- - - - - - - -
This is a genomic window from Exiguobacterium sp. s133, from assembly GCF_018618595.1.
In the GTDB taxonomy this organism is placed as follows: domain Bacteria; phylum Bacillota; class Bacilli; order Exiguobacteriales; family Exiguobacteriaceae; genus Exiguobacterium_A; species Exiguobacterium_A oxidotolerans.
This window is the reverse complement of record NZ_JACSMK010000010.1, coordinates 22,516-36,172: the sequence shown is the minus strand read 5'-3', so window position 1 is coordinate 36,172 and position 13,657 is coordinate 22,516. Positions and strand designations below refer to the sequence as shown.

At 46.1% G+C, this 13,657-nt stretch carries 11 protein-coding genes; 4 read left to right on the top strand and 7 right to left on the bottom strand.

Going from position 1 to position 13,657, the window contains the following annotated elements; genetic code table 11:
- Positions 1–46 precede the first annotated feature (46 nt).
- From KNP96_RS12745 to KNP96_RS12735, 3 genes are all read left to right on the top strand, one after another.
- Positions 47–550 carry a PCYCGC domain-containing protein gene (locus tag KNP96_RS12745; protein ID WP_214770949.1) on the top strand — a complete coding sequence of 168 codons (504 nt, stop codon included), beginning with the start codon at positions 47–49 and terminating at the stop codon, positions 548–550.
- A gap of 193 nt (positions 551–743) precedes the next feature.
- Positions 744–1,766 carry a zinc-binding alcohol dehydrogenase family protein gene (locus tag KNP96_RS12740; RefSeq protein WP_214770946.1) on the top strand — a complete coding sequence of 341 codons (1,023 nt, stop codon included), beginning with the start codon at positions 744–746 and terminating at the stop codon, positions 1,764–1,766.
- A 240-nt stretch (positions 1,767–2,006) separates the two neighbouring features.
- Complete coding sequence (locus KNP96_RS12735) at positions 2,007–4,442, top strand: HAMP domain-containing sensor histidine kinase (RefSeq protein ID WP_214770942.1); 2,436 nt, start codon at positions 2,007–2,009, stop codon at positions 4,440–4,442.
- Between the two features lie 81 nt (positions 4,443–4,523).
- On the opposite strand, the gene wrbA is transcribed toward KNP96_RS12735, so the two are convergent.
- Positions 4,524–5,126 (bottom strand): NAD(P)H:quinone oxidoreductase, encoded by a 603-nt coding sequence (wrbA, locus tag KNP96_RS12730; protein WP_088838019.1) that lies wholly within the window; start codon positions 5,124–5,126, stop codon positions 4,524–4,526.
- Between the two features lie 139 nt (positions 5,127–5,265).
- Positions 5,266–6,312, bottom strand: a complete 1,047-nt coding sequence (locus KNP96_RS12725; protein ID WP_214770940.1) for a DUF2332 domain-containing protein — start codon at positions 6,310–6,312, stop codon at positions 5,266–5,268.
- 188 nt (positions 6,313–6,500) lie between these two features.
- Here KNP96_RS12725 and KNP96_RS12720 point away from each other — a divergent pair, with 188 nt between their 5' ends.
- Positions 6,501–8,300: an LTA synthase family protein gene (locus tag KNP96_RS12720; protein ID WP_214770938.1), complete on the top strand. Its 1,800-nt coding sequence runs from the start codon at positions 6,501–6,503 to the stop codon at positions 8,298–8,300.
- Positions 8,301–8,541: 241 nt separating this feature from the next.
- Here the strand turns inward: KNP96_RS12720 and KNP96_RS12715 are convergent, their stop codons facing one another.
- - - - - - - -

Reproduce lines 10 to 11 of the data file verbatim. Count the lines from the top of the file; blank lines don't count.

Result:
- Positions 744–1,766 carry a zinc-binding alcohol dehydrogenase family protein gene (locus tag KNP96_RS12740; RefSeq protein WP_214770946.1) on the top strand — a complete coding sequence of 341 codons (1,023 nt, stop codon included), beginning with the start codon at positions 744–746 and terminating at the stop codon, positions 1,764–1,766.
- A 240-nt stretch (positions 1,767–2,006) separates the two neighbouring features.